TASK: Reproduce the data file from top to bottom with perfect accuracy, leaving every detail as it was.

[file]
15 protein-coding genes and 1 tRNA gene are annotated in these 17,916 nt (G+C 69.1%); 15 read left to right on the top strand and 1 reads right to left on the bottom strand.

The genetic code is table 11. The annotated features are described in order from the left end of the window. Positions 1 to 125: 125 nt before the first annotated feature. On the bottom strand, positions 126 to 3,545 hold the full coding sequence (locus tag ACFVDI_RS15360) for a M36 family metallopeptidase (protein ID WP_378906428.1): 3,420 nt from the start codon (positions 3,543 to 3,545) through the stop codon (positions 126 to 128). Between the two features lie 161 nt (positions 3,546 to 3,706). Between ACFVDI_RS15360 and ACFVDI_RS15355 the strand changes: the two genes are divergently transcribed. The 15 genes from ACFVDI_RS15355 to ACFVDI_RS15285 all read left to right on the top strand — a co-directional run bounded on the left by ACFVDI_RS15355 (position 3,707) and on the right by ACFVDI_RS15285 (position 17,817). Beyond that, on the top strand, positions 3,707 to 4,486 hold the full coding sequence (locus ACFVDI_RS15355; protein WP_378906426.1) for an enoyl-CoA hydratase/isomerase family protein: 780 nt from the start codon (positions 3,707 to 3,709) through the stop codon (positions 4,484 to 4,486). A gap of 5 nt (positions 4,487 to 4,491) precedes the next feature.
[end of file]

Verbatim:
15 protein-coding genes and 1 tRNA gene are annotated in these 17,916 nt (G+C 69.1%); 15 read left to right on the top strand and 1 reads right to left on the bottom strand.

The genetic code is table 11. The annotated features are described in order from the left end of the window. Positions 1 to 125: 125 nt before the first annotated feature. On the bottom strand, positions 126 to 3,545 hold the full coding sequence (locus tag ACFVDI_RS15360) for a M36 family metallopeptidase (protein ID WP_378906428.1): 3,420 nt from the start codon (positions 3,543 to 3,545) through the stop codon (positions 126 to 128). Between the two features lie 161 nt (positions 3,546 to 3,706). Between ACFVDI_RS15360 and ACFVDI_RS15355 the strand changes: the two genes are divergently transcribed. The 15 genes from ACFVDI_RS15355 to ACFVDI_RS15285 all read left to right on the top strand — a co-directional run bounded on the left by ACFVDI_RS15355 (position 3,707) and on the right by ACFVDI_RS15285 (position 17,817). Beyond that, on the top strand, positions 3,707 to 4,486 hold the full coding sequence (locus ACFVDI_RS15355; protein WP_378906426.1) for an enoyl-CoA hydratase/isomerase family protein: 780 nt from the start codon (positions 3,707 to 3,709) through the stop codon (positions 4,484 to 4,486). A gap of 5 nt (positions 4,487 to 4,491) precedes the next feature.